President Akufo-Addo has advanced that the Ghana Commodity Exchange, the first in West Africa, will be one of the key drivers of realising his government’s vision of becoming the agricultural hub of West Africa.
Even though Ghanaians farmers are responsible for feeding a nation of some twenty-nine million (29,000,000) people, the President stated that they are amongst a class of workers in the country with no guaranteed incomes for their labour and efforts.
“On their own, some of them have to deal with commodity price volatilities, and many possess little to no knowledge of the true value of their produce. Even worse is the fact that most transactions in the agricultural sector are conducted by word of mouth or handshake agreements. Most often, there are no formal contractual agreements in place, resulting in trade disputes which undermine our marketing system,” he said.
Speaking at launched the Ghana Commodity Exchange, a platform for buying and selling listed agricultural commodities, Akufo-Addo noted that agro-industry players also have major concerns, with varied qualities of the same commodity often mixed together and sold, with a clear disregard for accuracy in weight, and also the non-existence of a national system for the weighing and standardizing of the quality and quantity of commodities.
These challenges, he stressed, have given rise to the employment of costly solutions and alternatives in dealing with them.
They include engaging out-grower schemes to tie producers to delivering outputs or extending considerable amounts of input financing, and investing in networks of collection centres where buyers are compelled to inspect produce themselves physically in order for them to be assured of what they are purchasing.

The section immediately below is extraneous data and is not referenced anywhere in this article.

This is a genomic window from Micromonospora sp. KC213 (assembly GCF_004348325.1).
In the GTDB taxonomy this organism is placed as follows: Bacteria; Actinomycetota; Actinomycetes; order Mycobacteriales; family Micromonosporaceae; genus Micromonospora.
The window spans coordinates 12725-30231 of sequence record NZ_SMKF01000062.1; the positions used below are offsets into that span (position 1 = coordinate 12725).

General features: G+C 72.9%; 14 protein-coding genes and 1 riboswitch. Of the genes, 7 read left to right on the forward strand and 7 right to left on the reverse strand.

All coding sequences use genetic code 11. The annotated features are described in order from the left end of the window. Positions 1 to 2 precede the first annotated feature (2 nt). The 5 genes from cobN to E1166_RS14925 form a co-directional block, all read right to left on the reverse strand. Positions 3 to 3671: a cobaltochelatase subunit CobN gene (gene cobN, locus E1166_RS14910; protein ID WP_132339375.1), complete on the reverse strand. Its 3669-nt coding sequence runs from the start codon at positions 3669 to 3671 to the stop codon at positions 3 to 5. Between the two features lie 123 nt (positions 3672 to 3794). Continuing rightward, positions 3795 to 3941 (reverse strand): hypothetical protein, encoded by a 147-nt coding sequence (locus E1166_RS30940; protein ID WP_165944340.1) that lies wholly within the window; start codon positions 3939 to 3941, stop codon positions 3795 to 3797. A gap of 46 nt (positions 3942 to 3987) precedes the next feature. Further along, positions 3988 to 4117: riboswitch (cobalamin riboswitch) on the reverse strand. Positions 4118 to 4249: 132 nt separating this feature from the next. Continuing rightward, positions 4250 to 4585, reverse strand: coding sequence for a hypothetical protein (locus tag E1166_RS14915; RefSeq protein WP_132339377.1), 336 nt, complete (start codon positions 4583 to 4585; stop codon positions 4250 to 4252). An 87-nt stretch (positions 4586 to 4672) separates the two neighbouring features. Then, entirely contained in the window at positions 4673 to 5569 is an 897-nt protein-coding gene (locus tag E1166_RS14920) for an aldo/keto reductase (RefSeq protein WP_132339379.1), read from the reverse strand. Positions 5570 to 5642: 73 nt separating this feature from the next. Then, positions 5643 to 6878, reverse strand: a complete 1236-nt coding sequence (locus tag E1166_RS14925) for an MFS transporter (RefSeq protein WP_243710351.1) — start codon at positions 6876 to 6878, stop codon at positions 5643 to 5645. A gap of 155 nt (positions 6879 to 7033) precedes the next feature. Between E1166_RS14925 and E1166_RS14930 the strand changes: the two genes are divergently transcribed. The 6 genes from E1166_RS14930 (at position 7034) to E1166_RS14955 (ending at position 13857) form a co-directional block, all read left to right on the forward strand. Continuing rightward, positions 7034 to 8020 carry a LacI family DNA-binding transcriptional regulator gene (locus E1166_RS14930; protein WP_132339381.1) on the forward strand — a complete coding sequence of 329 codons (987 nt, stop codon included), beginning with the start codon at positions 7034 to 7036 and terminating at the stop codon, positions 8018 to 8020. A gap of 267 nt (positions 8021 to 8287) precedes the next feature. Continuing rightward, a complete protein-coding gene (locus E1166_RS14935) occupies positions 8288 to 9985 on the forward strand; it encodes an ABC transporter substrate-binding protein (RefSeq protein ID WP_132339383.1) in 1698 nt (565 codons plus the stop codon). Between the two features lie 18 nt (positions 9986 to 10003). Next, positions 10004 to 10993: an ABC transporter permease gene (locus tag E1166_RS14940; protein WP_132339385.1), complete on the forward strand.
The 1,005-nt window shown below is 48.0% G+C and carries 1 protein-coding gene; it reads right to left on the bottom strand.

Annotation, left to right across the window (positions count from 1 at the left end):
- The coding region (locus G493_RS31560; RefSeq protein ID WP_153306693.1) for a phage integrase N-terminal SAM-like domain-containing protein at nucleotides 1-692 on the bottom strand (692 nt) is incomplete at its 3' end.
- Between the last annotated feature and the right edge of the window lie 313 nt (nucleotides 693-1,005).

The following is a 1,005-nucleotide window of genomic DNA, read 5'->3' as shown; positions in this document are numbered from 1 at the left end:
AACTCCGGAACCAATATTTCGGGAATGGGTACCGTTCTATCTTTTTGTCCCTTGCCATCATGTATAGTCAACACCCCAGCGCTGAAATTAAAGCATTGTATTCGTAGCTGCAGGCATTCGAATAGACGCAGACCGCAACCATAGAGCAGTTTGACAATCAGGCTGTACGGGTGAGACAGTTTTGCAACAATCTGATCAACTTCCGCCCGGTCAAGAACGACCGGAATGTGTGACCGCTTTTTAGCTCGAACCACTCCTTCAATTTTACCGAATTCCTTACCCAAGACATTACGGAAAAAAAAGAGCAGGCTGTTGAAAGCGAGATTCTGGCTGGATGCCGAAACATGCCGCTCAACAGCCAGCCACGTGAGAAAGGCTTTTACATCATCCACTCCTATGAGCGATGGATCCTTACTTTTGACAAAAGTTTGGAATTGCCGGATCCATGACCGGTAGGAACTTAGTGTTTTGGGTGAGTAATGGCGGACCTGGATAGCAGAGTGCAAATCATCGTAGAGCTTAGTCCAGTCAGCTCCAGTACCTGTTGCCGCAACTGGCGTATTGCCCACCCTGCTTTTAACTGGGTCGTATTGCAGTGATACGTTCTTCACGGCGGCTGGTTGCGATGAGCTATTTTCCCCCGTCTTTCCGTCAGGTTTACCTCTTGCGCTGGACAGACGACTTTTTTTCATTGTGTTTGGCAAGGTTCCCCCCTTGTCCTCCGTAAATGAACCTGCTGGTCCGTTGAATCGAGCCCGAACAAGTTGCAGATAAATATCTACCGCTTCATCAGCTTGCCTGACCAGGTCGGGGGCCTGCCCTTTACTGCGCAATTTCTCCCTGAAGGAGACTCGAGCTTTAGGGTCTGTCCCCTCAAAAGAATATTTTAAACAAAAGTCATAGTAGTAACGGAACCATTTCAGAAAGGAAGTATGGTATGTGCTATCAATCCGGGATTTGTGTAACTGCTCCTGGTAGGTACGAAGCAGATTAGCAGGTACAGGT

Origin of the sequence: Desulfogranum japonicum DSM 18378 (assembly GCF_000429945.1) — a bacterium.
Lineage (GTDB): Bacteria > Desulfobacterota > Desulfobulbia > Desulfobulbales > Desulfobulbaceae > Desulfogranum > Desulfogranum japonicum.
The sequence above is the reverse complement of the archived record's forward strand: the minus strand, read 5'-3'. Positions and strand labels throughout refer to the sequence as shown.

With agricultural super-powers employing better ways to address these problems and satisfy both the producer and the buyer, President Akufo-Addo noted that the time has now come for Africa to focus on creating formal market institutions.
“The Ghana Commodity Exchange, the platform for buying and selling listed commodities, will, thus, become the first of its kind in West Africa, and one of only three operating on the African continent,” he added.
The President indicated that a decision has been made for the Exchange, as a start, to trade in agricultural commodities, specifically with food security crops, with additional commodities set to be traded at the Exchange.
“Government will make sure that the Ghana Commodity Exchange delivers on its mandate, and promotes high productivity, price stability, increased exports, and reduced imports of commodities. The Exchange, in light of the emerging regional and continental free trade area can position Ghana as the premier West African global trading hub,” he added.
With an estimated one million farmers, in the next 18 months set to be integrated into the Ghana Commodity Exchange and Warehouse Receipt System, President Akufo-Addo stressed that Ghanaian farmers will gain access to secured storage for their harvest and good warehousing management practices, substantially reducing their post-harvest losses, and improving their take home sales; affordable short-term loans using their commodities as sole collateral, as well as managing borrowers’ credit and default risks; and daily real time market and price information directly via text messaging.
He, thus, urged all Ghanaians to get involved to make this a success.
“To our traditional rulers here, I encourage you to help with the sensitization drive to improve the lives of your peoples; to our farmers, be part of the knowledge sharing within your communities so everyone benefits. Buy and sell through the Ghana Commodity Exchange,” he added.